Student loan debt in Canada is over $14 billion. It grows at over $1.2 million a day and adds 360,000 students a year, and tons of that $14 billion is saddled on people who are graduating this year.
College and University students should be well familiar with the phrases ‘short term pain for long term gain,’ and the concept of delayed gratification.
That’s because they usually don’t have much of a life, and certainly not a lot of money. They were just smart enough to get a degree and live like a poor student, for the benefit of a better income, with more education, down the road.
The downside is that some of the most broke people are those aged 25-35. That delayed gratification all ends, for most of them, with their first paycheque after graduation.
Usually, however, that poor student life tends to end immediately when they start getting a paycheque and spend like crazy – because they now have some actual disposable income. In fact, THE most broke grads, for the next decade, are lawyers, doctors, and pharmacists. Their income is generally significantly above average and they spend way beyond that.
But delay the big spending spree of the cool plasma TV, the new car, a ton of clothes, and the good furniture for a year. If you can live like a poor student, and keep that mindset for one more year, you’d be amazed what happens.
If you spend like you did in school for one more year after graduation, you’ll clear up at least half of your student loans. If you didn’t have any, you’ll have a savings fund of $10,000 to $15,000 in just one year. For anyone with student loans, they’re not something you really want to have around for the next two decades. It’s pretty depressing to have to send that payment each month, year after year after year. Get on with it and get it over with. 10-year old pizza isn’t very attractive. Neither is a 10-year old debt.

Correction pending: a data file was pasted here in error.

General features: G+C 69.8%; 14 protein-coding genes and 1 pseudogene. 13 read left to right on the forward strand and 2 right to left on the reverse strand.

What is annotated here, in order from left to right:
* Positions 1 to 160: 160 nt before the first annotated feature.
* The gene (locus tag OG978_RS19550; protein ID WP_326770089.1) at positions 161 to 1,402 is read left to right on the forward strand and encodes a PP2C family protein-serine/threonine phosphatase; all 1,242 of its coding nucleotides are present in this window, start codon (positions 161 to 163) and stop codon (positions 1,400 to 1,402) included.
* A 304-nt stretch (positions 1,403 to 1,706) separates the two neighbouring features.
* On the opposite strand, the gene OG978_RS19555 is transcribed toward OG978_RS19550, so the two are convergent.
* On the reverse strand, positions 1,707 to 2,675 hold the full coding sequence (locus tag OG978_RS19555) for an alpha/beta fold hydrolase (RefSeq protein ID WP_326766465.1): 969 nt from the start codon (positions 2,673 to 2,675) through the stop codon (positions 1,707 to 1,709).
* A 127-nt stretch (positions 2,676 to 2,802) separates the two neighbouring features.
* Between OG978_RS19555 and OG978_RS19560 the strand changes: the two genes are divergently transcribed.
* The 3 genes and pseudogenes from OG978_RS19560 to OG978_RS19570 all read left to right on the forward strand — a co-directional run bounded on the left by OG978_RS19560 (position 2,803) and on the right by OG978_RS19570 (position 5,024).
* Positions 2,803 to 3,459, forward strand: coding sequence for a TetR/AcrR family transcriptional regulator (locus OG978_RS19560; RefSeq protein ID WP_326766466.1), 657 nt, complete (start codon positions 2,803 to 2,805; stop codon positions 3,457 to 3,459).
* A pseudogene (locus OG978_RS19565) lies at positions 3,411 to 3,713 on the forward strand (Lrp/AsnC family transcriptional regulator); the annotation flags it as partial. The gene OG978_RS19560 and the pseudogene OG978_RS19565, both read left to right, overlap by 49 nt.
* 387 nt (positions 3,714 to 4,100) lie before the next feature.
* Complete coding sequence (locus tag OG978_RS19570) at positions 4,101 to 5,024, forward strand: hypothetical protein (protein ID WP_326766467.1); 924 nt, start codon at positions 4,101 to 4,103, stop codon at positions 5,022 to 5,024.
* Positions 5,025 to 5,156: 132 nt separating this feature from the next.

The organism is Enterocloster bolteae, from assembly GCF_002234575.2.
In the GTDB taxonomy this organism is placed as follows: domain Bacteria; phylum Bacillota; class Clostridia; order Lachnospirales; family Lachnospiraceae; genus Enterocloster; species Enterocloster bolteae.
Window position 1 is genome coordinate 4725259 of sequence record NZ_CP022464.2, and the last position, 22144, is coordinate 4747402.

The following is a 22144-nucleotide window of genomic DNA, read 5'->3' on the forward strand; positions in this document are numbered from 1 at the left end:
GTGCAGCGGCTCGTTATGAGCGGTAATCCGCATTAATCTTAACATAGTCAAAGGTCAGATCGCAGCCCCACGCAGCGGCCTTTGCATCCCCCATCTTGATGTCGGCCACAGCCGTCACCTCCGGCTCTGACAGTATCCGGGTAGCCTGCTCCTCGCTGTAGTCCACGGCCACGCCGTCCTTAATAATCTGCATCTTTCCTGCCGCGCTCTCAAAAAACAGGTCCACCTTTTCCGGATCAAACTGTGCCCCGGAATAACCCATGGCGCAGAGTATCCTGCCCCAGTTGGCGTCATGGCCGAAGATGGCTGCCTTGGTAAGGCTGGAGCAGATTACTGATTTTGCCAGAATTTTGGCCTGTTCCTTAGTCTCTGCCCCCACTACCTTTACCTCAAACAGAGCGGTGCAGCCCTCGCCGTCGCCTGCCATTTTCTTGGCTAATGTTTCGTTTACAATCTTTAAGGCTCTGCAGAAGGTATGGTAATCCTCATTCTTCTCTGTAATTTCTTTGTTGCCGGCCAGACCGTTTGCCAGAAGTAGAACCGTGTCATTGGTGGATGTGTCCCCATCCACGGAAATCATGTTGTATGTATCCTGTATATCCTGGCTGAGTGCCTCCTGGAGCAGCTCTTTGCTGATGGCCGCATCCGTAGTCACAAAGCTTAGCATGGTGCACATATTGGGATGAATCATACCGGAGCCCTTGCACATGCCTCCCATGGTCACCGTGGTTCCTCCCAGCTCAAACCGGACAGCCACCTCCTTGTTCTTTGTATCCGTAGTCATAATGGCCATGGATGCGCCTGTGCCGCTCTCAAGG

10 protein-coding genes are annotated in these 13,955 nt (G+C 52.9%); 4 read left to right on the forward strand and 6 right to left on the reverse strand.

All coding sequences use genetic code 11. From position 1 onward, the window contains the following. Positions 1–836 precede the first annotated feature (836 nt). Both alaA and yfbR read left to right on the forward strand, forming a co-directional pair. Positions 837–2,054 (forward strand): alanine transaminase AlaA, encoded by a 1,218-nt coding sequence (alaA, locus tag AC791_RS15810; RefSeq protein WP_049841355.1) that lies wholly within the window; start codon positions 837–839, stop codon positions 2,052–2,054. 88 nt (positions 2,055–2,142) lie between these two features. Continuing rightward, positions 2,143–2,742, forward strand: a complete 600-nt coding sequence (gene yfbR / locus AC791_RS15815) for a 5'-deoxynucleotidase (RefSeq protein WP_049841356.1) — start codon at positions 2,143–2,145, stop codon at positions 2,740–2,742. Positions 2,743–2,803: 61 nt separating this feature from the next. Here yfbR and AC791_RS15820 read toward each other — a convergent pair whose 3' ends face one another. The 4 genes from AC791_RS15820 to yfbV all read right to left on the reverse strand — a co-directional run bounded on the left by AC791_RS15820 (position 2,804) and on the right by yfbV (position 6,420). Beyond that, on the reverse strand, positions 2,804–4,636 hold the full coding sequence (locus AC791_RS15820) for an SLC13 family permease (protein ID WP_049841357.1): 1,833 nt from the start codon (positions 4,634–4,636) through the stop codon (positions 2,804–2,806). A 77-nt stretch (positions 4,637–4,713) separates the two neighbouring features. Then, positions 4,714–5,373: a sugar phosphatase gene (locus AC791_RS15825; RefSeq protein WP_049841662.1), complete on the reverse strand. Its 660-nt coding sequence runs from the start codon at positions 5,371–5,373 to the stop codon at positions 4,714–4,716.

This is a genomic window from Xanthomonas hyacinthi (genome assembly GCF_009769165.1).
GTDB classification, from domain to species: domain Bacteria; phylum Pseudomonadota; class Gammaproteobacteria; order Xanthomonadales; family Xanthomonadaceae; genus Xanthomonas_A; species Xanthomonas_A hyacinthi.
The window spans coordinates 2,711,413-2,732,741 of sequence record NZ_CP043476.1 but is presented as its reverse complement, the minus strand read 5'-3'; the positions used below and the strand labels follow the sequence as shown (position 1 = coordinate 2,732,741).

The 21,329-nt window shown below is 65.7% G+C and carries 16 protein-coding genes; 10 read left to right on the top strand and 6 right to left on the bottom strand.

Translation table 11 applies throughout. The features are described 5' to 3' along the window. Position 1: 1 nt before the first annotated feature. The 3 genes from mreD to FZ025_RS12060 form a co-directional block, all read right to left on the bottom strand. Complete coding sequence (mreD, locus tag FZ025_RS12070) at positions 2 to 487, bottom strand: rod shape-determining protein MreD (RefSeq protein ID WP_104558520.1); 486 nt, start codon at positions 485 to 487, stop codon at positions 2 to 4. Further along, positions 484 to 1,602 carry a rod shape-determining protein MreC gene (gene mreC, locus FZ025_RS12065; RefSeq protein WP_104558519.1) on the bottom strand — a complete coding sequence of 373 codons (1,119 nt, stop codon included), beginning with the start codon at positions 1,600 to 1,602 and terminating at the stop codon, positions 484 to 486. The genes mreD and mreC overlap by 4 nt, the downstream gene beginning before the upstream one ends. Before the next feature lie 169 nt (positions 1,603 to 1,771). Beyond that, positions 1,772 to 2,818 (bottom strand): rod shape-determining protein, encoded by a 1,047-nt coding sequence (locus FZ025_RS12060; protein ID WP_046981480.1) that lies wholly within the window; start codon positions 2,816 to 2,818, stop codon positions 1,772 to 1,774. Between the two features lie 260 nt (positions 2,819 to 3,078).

It’s a life-changing decision you can only make once: Take on rent, car payments, a bigger credit card balance, the usual work-related expenses, AND the hangover of the student loans, or press the spending pause button for a year. If you choose the former, ask some grads from the last few years what financial stress is like. If they’re honest with you, it’s not a place you want to be for the next decade or longer. But it’s always a choice.
Ease yourself into the world of big-time spending. It’s not your job to turn the economy around in the next few months. If you delay that need to spend like crazy for another year, it’ll be so worth it. If you don’t, I guarantee that years from now, you’ll tell your kids to do exactly what I’m suggesting to you right now.